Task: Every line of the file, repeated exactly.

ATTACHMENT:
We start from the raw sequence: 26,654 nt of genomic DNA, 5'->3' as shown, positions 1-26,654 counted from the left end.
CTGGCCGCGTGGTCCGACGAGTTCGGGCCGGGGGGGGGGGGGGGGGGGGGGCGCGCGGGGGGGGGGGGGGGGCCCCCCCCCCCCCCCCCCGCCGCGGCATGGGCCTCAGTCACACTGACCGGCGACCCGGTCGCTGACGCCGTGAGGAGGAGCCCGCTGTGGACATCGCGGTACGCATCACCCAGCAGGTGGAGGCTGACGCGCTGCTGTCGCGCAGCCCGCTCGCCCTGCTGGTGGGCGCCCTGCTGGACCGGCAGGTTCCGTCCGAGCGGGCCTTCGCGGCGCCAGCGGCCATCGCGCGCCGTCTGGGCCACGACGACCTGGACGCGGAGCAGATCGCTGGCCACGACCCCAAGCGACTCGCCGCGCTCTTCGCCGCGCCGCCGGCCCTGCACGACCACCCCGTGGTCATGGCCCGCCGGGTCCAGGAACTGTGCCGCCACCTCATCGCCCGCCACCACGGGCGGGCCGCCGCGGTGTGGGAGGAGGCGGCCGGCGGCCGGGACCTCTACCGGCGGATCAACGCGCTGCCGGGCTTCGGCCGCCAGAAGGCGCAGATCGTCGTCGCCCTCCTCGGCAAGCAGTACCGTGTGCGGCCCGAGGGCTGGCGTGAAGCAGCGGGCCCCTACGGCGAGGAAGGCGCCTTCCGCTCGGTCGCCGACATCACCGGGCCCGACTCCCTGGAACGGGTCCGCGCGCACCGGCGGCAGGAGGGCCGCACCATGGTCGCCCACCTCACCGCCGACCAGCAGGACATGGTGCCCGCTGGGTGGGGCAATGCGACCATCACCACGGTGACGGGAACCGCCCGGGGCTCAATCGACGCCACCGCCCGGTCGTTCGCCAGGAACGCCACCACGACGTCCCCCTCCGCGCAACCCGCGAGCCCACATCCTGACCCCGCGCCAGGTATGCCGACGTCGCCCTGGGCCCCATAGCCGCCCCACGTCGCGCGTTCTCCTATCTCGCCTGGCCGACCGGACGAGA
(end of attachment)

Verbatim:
We start from the raw sequence: 26,654 nt of genomic DNA, 5'->3' as shown, positions 1-26,654 counted from the left end.
CTGGCCGCGTGGTCCGACGAGTTCGGGCCGGGGGGGGGGGGGGGGGGGGGGCGCGCGGGGGGGGGGGGGGGGCCCCCCCCCCCCCCCCCCGCCGCGGCATGGGCCTCAGTCACACTGACCGGCGACCCGGTCGCTGACGCCGTGAGGAGGAGCCCGCTGTGGACATCGCGGTACGCATCACCCAGCAGGTGGAGGCTGACGCGCTGCTGTCGCGCAGCCCGCTCGCCCTGCTGGTGGGCGCCCTGCTGGACCGGCAGGTTCCGTCCGAGCGGGCCTTCGCGGCGCCAGCGGCCATCGCGCGCCGTCTGGGCCACGACGACCTGGACGCGGAGCAGATCGCTGGCCACGACCCCAAGCGACTCGCCGCGCTCTTCGCCGCGCCGCCGGCCCTGCACGACCACCCCGTGGTCATGGCCCGCCGGGTCCAGGAACTGTGCCGCCACCTCATCGCCCGCCACCACGGGCGGGCCGCCGCGGTGTGGGAGGAGGCGGCCGGCGGCCGGGACCTCTACCGGCGGATCAACGCGCTGCCGGGCTTCGGCCGCCAGAAGGCGCAGATCGTCGTCGCCCTCCTCGGCAAGCAGTACCGTGTGCGGCCCGAGGGCTGGCGTGAAGCAGCGGGCCCCTACGGCGAGGAAGGCGCCTTCCGCTCGGTCGCCGACATCACCGGGCCCGACTCCCTGGAACGGGTCCGCGCGCACCGGCGGCAGGAGGGCCGCACCATGGTCGCCCACCTCACCGCCGACCAGCAGGACATGGTGCCCGCTGGGTGGGGCAATGCGACCATCACCACGGTGACGGGAACCGCCCGGGGCTCAATCGACGCCACCGCCCGGTCGTTCGCCAGGAACGCCACCACGACGTCCCCCTCCGCGCAACCCGCGAGCCCACATCCTGACCCCGCGCCAGGTATGCCGACGTCGCCCTGGGCCCCATAGCCGCCCCACGTCGCGCGTTCTCCTATCTCGCCTGGCCGACCGGACGAGA